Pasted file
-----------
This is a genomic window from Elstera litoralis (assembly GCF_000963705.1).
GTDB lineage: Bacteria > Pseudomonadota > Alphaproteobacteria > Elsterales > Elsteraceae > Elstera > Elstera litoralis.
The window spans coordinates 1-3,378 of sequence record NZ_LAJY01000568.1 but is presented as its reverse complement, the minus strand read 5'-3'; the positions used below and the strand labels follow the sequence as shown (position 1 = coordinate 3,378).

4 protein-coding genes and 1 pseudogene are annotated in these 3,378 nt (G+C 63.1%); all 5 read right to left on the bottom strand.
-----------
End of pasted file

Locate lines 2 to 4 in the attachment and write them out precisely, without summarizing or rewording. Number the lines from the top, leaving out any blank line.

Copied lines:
GTDB lineage: Bacteria > Pseudomonadota > Alphaproteobacteria > Elsterales > Elsteraceae > Elstera > Elstera litoralis.
The window spans coordinates 1-3,378 of sequence record NZ_LAJY01000568.1 but is presented as its reverse complement, the minus strand read 5'-3'; the positions used below and the strand labels follow the sequence as shown (position 1 = coordinate 3,378).

4 protein-coding genes and 1 pseudogene are annotated in these 3,378 nt (G+C 63.1%); all 5 read right to left on the bottom strand.